Analysis of genetic markers in blood samples taken from dogs in 38 countries across six continents suggests dogs were first domesticated in Central Asia, somewhere near India or Nepal, a new study says.
The DNA of thousands of dogs collected over seven years was analyzed in an attempt to determine the ancestry and geographical origin of today's domesticated dogs, the researchers say.
"This is the first global study of genomic patterns of dog diversity," study leader Adam Boyko of Cornell University in Ithaca, New York, says. "We find a clear pattern of genetic diversity focused on central Asia, suggesting the first domesticated dogs came from this region."
The research team collected DNA samples taken from so-called "village dogs" that live near human settlements but can be feral, strays, and simply hanging around but not belonging to any particular person.
Village dogs are a better source of an authentic genetic signature of original dog populations than modern-day purebred dogs, whose genetic line only goes back 200 years or so, the researchers say.
"They are very different from pure-bred dogs genetically because they are free-breeding, so in a genetic sense, they are a natural population," Boyko says.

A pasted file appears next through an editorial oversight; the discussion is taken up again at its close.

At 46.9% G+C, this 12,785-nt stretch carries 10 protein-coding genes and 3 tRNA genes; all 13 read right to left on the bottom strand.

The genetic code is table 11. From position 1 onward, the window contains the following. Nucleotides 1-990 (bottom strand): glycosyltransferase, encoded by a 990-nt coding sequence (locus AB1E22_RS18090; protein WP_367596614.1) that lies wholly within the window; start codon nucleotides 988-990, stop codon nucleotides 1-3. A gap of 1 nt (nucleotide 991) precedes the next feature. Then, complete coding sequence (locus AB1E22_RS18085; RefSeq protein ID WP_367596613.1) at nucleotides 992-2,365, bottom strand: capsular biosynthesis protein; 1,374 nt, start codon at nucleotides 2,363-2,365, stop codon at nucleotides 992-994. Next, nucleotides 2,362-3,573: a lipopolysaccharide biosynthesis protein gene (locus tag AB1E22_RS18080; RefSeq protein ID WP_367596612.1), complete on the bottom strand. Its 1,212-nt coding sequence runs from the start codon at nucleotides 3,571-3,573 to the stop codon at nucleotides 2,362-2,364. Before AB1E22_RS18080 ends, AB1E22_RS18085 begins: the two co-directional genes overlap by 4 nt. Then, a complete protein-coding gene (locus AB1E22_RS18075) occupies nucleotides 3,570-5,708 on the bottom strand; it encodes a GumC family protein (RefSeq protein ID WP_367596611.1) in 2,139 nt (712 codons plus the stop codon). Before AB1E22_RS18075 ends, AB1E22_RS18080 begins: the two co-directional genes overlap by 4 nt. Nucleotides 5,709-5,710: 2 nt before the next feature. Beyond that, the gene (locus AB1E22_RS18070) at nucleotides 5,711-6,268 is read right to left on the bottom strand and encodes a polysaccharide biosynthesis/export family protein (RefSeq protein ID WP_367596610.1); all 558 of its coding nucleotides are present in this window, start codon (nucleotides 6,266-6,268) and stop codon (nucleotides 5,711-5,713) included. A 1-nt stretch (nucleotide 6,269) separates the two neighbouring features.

The new study is just the latest to tackle the long-running debate about when and where wild wolves first began to be domesticated to become man's best friend.
Previous studies have proposed origins in Europe, Siberia, the Middle East and southern China.
Boyko acknowledges his study by itself is not likely to end the debate.
"I'm not pretending my study alone is enough to rally the community together," he says.
Another expert, Greger Larson from the University of Oxford, said Boyko's study was a "major step forward" but questioned whether using DNA from modern-day dogs can reveal the true origins of dogs.
He notes that almost every geographical region on Earth has at least one study presenting it as a candidate for the domestication of dogs.
"Adding Central Asia now means that everyone with a favorite region can point to at least one paper that supports their suspicions," he says.
Although Boyko's study points to Central Asian for the rise of domesticated dogs, it made no attempt to put a timeline on the event.
One previous genome study of living dogs and wolves proposed the domestication happened around 10,000 years ago, when wolves scavenging at the fringes of human settlements gradually became more and more accustomed to living in close proximity to people.
Other studies have suggested domestication took place in East Asia about 32,000 years ago, while another proposed Europe and a timeline between 32,000 and 18,000 years ago.
And the debate continues.